CEOs are using the market boom to quietly cash in their own chips.
Insiders at US companies have dumped $5.7 billion of stock this month, the highest in any September over the past decade, according to an analysis of regulatory filings by TrimTabs Investment Research.
It's not a new trend. Insiders, which include corporate officers and directors, sold shares in August at the fastest pace in 10 years as well, TrimTabs said.
The selling is noteworthy because it occurred as the market rebounded sharply from an early 2018 tumble. Fueled by tax cuts and a strong economy, the Dow recently notched its first record high since January.
Some corporate insiders have much of their net worth tied up in stock, so it could be that they are simply exercising caution. The bull market, already the longest history, can't last forever.
"It's a very prudent thing for them to unload some shares -- no matter how much they like the stock," said Joe Saluzzi, co-partner at brokerage firm Themis Trading. "It doesn't necessarily mean they see something wrong."
TrimTabs does not break down how many of the insider sales were pre-planned. The SEC allows executives to schedule stock sales ahead of time to avoid the appearance of insider trading.
While the captains of Corporate America are cashing out, they are doing the exact opposite with shareholder money.
US public companies have authorized a stunning $827.4 billion of stock buybacks in 2018 -- already a record for any year, according to TrimTabs. Apple alone announced plans last quarter for $100 billion of buybacks.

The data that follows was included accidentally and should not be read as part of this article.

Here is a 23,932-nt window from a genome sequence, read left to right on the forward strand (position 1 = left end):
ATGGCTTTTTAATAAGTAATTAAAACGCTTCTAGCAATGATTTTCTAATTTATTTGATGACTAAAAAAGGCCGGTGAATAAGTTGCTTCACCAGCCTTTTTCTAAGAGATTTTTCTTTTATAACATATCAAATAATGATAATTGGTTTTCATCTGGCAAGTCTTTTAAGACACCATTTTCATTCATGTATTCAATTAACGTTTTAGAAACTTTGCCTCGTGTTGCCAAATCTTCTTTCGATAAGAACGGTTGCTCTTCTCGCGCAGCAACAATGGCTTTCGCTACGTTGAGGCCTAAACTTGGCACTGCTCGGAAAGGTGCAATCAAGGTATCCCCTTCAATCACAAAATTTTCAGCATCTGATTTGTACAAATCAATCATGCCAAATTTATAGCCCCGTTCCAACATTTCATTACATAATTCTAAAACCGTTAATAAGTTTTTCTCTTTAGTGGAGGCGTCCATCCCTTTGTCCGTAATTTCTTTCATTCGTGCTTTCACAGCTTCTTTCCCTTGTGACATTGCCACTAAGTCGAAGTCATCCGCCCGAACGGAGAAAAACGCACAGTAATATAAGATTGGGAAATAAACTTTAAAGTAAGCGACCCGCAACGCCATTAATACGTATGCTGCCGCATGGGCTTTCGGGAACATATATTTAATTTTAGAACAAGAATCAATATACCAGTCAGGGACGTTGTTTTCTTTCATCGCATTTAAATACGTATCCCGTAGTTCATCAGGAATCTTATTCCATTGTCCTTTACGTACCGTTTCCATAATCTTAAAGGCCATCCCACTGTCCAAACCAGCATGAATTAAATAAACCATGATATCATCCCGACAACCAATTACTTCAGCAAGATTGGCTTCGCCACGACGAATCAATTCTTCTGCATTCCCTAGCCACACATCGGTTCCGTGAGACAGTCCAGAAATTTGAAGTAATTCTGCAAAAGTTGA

The flurry of buybacks has been viewed by investors as a sign of confidence among CEOs.
"Insiders aren't announcing buybacks because they think stocks are cheap," said David Santschi, director of liquidity research at TrimTabs. "What they're doing with shareholders' money and their own is quite different."
Companies use buybacks as a way to return excess cash to shareholders. Share repurchases benefit investors -- and executives that are paid mostly in stock -- by providing persistent demand that tends to boost prices. Buybacks also artificially inflate earnings per share by eliminating the number of shares outstanding.
Corporate America is enjoying record profitability thanks to the strong economy and a big reduction in what they owe Uncle Sam. The Republican tax law reduced the corporate tax rate to 21% from 35% and also gave companies a break on foreign profits that are returned to the United States.
The tax windfall has also enabled companies to spend more on job-creating investments like new equipment and research projects. But buybacks are growing even faster. In fact, Goldman Sachs found that buybacks are garnering the largest share of cash spending by S&P 500 companies for the first time in a decade.
Given the spike in buybacks, Saluzzi said it would be odd if insiders are rapidly dumping shares outside of preplanned transactions.
"You've got to raise your eyebrows and look at what's going on here," Saluzzi said.